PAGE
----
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# [Frama-c-discuss] similar assertions not all validated

• Subject: [Frama-c-discuss] similar assertions not all validated
• From: Claude.Marche at inria.fr (Claude Marche)
• Date: Wed, 18 Apr 2012 07:27:07 +0200

```Dear Nicolas,

code. I'd like to recommend
annotations. These are listed on the Jessie web page:
background on deductive verification, as Jessie and WP plug-ins do, you
may have a look at new lecture notes available at
http://www.lri.fr/~marche/MPRI-2-36-1/

Let me now comment you annotated code in details.

----------------------------
float abs(float i)
{
if (i<  0.0)
return -i;
return i;
}
----------------------------

A basic fact about deductive verification: it is modular, it proceeds function by function.
You need to put a contract on this function if you want to prove something when you call it.

assigns \nothing;
ensures \result == \abs(i)

-------------------------------------
/*@
requires (-25.0<= A<= 25.0);
requires (-53.5<= B<= 53.5);
*/
float main(float A, float B){
int i,j,k;
float x,y;
//float C = Frama_C_float_interval(-25.0,25.0);
/*@
loop invariant (0 == i)&&  (i<  51);
loop assigns i;
loop variant (51-i);
*/
for(i=0; i<51; i++)
{
-----------------------------------

As David Mentr? already said, (0 == i)&&  (i<  51) is not a proper invariant,
Moreover, did you noticed that it is logically equivalent to i == 0 ?

0<= i<= 52 is indeed the proper loop invariant.

---------------------------------
A=(-25.0+i);
//@ assert (A == (-25.0+i));
}
------------------------------

I really wonder what you want to prove here. Such an assertion is indeed meaningfull since
it amounts to prove that the computation of -25.0+i is exact. I would guess that Gappa is able to prove such an assertion, although it is far for trivial.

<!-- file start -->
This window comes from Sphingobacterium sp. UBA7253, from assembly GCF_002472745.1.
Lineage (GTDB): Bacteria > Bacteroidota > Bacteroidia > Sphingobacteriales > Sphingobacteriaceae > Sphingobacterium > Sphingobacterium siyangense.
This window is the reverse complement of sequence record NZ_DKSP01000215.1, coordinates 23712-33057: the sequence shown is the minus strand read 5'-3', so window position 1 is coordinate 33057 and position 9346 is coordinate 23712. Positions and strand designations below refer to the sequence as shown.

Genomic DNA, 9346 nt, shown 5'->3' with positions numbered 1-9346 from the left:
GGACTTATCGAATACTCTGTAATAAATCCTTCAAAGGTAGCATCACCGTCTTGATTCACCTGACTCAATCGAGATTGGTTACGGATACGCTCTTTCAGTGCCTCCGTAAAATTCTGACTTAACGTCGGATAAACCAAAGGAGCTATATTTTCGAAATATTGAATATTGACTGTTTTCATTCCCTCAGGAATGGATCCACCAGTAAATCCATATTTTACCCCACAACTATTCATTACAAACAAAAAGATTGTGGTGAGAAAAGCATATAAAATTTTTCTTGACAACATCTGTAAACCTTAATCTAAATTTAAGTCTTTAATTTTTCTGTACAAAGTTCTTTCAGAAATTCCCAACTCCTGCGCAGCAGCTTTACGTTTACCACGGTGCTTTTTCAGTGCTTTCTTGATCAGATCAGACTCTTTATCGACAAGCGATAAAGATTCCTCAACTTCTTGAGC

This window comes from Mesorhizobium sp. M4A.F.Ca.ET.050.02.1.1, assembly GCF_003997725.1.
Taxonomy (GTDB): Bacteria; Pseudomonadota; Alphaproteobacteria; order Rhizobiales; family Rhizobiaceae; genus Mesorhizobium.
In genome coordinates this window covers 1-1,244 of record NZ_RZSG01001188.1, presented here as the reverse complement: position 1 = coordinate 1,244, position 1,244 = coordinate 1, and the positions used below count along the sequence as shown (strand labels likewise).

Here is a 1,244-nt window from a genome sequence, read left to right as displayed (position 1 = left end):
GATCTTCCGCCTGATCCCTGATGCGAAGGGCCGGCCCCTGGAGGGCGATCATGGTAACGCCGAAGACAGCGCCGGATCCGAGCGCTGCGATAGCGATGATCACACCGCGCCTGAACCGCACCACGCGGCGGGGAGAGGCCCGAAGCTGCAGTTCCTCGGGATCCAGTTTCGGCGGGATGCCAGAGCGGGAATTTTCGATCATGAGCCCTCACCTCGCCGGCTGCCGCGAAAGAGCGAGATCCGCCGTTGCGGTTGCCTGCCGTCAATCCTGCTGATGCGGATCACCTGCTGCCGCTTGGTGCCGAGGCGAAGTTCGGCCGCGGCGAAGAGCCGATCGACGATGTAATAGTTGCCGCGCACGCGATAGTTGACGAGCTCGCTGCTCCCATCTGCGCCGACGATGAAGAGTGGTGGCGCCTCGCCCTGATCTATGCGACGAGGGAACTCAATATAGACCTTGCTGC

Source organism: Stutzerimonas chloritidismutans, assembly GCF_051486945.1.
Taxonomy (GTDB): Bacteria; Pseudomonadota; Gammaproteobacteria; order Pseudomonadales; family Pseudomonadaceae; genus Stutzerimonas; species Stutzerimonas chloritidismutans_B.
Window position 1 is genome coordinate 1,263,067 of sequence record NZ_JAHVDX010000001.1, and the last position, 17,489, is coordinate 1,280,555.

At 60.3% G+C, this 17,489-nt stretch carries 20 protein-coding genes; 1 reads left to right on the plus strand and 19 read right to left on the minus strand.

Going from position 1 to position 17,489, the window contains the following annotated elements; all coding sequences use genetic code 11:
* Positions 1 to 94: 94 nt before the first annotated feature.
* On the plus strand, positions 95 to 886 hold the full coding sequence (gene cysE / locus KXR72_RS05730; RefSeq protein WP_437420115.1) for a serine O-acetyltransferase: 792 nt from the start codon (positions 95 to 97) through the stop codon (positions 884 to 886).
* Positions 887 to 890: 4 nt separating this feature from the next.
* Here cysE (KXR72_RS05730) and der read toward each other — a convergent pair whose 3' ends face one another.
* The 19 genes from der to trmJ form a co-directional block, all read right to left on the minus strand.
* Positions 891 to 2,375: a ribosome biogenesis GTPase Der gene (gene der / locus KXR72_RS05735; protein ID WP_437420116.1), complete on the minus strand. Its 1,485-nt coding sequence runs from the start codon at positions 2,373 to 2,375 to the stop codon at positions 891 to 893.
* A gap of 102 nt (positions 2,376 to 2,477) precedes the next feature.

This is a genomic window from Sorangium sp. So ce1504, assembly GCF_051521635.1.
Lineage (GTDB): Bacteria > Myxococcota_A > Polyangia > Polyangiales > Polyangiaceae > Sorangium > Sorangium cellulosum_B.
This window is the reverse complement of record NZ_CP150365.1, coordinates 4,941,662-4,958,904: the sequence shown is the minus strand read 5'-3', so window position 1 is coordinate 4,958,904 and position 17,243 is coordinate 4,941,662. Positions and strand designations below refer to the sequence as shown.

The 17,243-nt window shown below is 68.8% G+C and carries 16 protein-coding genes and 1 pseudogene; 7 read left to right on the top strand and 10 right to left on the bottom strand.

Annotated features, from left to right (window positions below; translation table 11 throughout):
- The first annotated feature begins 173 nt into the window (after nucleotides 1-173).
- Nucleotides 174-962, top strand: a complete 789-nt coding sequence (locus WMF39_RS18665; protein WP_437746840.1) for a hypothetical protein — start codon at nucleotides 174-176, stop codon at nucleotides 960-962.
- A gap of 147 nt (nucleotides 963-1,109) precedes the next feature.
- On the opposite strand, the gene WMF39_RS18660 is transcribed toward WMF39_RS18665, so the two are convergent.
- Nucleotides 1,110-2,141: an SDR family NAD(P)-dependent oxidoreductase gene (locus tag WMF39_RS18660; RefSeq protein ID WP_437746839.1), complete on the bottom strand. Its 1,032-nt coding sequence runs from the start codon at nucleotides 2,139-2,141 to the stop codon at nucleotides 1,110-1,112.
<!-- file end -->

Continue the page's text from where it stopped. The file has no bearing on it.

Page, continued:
But if you real intention is to prove something about the value of A after the loop, then you should state that
also as a loop invariant, something like

loop invariant i>  0 ==>  A == -25.0 + i - 1

(It's complicated, but your program is not very natural anyway...)

Then if you like you could also add, after the loop,

assert A == 26.0

---------------------------------------------------
/*@
loop invariant (0 == j)&&  (j<  108);
loop assigns j;
loop variant (108-j);
*/
for(j=0; j<108; j++)
{
B=(-53.5+j);
//@ assert (B == (-53.5+j));
}
-------------------------------------

Similar remarks as the previous loop

assert B == 54.5

should be provable (please forbid any mistake in my calculations by brain)

-------------------------------
/*@
loop invariant (0 == k<  108);
loop assigns k;
loop variant (108-k);
*/
for(k=0; k<108;k++)
-----------------------------

Again a wrong loop invariant

----------------------------
{
x = abs(A-B);
if (x<  0) x = -x;
-----------------

surprising statement here, since x should already be non-negative...

--------------------
//@ assert (x>=0);
----------

... but to prove it you need a contract on function "abs"

-----------------------------
//@ assert (7<  x<  28.5);
---------------------------

for me x = 28.5, so it should be wrong. Please be carefule about
your use of "<" versus"<=". But as David Mentr? said: since you
put a wrong loop invariant, your are trying to prove this is an
inconsistant context, hence everything get the valid status.

--------------------------------
y = abs(B-A);
if (y<  0) y = -y;
//@ assert (y>=0);
//@ assert (7<  y<  28.5);
}
---------------------------------

wrong again

-----------------------
//@ assert (x == y);
----------------------

should be provable, if there is a contract on function "abs"

-----------------------
return x;
return y;
}

----------------------------

Hope this helps,

- Claude

```